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Excerpts from the Press Briefing by Ari Fleischer, September 20, 2002 (Full transcript)
MR. FLEISCHER: Good afternoon. The President began his day this morning with a phone call to Prime Minister Balkenende of the Netherlands. The two spoke for approximately 15 minutes. They discussed the situation in Iraq. The President thanked President Balkenende for the Netherlands' strong support as expressed in a recent speech that was given to the United Nations by Netherlands.
The President also this morning called President Putin, of Russia. The two spoke for approximately 30 minutes. They discussed the situation in Iraq. The President talked about the need to make certain that the United Nations pass resolutions that are firm, that accomplish the goals of disarmament and don't let Iraq avoid responsibility.
Following the meeting, the President met with a group of Republican governors who are in town visiting Washington. And then the President had a meeting with the Russian Foreign Minister and Defense Minister in the Oval Office. During that meeting, the two discussed -- or the three discussed the ABM treaty, the situation in Georgia, as well as the situation in Iraq.
QUESTION: Do you know why [the President] was encouraged? Specifically what gave him reason for encouragement?
MR. FLEISCHER: Well, you know, the President is confident that the ultimate outcome of what the action that will be taken in the United Nations. The President just cannot imagine the United Nations making the same mistake twice. The President cannot imagine the United Nations again allowing an inspection regime that will not allow the world to know that Saddam Hussein is disarmed.
The President thinks that would be a grave mistake, and that's something the President does not think the world would do.
QUESTION: Well, let's try one more time. Did the President find any change, however subtle, in the Russian position as publicly expressed?
MR. FLEISCHER: Well, I can only, again, describe to you what the President said in the course of these meetings. In the meetings with the Foreign Minister and Defense Minister of Russia, the President talked about how the status quo was not acceptable; that what the objective was is to make sure that Saddam Hussein has destroyed the weapons that he has.
I can also tell you that in the course of the meeting, the President cited what took place on September 11th, and the President reminded the Russian Foreign and Defense Ministers that the oceans that used to divide the United States from the world no longer protect our country the way they used to. He said that it's come home to America, and he cited his responsibility to make certain that he protects the American people, and people around the world, so, as President Bush said, we can make the world a more peaceful place. That's what the President said in his meeting with the ministers.
You heard Igor -- the Foreign Minister, when he left the White House, Igor Ivanov walk out to the driveway, and he said that the Russians have agreed to exchange views on how to make the inspectors more effective. So you heard that yourselves.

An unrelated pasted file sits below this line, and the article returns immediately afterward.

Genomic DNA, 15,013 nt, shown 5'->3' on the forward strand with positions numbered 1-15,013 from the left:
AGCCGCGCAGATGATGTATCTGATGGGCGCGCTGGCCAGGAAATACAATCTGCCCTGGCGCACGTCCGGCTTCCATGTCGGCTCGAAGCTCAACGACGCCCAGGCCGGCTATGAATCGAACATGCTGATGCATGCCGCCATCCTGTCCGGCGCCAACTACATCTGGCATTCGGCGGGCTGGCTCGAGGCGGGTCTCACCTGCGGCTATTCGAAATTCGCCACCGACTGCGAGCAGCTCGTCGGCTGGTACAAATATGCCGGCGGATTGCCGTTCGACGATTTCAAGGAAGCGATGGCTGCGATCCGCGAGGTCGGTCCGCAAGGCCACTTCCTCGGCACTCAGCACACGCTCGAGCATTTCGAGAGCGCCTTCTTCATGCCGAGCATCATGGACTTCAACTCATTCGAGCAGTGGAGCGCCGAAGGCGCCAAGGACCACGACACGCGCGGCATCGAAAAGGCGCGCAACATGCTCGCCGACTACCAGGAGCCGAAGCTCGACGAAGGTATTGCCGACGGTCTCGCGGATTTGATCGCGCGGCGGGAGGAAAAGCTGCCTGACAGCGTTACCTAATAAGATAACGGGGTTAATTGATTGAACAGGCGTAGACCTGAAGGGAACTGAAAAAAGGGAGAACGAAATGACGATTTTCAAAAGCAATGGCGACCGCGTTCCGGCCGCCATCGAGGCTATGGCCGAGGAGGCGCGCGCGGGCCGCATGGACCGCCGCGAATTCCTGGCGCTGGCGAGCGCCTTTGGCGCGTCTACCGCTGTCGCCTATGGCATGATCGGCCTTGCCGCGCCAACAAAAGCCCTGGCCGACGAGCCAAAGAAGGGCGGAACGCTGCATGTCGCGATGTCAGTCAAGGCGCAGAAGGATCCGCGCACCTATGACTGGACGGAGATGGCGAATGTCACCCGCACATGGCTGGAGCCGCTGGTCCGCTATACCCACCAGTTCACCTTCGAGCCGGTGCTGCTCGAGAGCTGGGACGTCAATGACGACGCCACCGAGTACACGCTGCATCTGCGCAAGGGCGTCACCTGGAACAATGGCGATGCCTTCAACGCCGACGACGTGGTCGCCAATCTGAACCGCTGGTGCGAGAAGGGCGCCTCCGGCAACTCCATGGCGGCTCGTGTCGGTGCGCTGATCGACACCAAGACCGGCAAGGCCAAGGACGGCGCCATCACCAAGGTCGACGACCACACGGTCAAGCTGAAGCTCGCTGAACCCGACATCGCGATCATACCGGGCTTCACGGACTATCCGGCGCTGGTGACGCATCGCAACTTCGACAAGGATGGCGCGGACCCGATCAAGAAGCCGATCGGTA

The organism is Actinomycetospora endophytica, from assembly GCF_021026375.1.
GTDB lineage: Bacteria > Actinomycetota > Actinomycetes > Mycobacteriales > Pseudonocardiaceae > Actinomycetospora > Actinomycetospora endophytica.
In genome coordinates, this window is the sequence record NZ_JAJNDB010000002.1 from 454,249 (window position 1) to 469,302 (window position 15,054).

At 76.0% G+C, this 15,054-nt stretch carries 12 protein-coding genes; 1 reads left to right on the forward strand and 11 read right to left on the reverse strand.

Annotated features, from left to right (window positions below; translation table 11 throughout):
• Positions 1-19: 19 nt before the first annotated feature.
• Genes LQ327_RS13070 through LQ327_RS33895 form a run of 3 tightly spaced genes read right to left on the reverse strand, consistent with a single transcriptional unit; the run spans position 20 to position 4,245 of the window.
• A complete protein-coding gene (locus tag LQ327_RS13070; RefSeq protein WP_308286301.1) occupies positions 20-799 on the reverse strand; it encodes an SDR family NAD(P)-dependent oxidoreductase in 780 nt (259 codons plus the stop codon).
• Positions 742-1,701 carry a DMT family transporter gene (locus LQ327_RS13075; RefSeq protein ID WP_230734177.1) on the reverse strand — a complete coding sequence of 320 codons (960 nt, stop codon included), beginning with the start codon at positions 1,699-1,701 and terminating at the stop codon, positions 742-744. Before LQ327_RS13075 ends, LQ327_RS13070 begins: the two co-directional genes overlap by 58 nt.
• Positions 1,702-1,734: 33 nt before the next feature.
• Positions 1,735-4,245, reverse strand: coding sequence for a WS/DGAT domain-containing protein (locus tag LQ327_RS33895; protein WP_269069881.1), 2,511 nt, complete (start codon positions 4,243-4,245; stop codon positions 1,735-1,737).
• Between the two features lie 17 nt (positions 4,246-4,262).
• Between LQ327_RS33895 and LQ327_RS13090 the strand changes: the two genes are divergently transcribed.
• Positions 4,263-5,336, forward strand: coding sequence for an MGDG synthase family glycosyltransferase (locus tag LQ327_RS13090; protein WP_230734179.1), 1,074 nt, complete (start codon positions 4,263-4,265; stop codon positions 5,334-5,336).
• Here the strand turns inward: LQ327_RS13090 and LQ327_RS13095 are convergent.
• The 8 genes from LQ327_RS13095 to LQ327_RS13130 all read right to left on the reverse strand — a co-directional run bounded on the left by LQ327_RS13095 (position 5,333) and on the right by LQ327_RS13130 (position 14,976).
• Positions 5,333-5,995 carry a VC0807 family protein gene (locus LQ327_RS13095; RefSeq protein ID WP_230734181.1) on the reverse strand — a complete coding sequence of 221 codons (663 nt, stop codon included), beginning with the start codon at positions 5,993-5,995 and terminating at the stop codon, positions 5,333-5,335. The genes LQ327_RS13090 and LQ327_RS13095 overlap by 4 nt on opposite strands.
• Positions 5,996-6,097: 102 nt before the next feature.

QUESTION: Yes, but this isn't about inspections, I understand. I hear it's about disarmament.
MR. FLEISCHER: The point being how to make inspectors more effective, so that we know that disarmament has taken place.
QUESTION: You didn't say that.
QUESTION: And you mentioned that the President wants a firm resolution, one that doesn't let Iraq avoid responsibility. Does that mean that the President is seeking, in this resolution, authorization to use force if Iraq does not comply?
MR. FLEISCHER: Terry, I'm not going to get into the specific language; this is still something that is being discussed privately among the diplomats on the Security Council. And I think it's important to allow them the opportunity to do their work. And the exact language will be a continued point of discussion.
But the point the President is making is he wants to make certain that it is different from the past. Why would anybody want to support doing the same thing all over again? What good did it do for the world for the last ten years? And that's the point the President is making.
QUESTION: Well, it sounds, if I may, like there's agreement -- as the Russian Minister said -- on inspections, trying to find the answer quickly and thoroughly -- and maybe disagreement on what the United States is seeking authorization to use force if there is noncompliance.
QUESTION: Foreign Minister Ivanov said that he would like to continue exchanging views on how to make weapons inspections more effective. Is it the position of the administration that this might reflect a greater openness from Russia, in terms of perhaps tougher inspections, or a U.N. resolution that would reflect some changes?
MR. FLEISCHER: No, there really is nothing new I can add beyond what I shared with you on what the President said in these meetings. The President stressed in the meetings the importance of making certain that the United Nations doesn't make the same mistake twice, and that it's important to have a different type of inspection -- one that is effective, one that will make certain that Iraq has disarmed.
That's what this is about. This is not about inspections, this is about disarmament.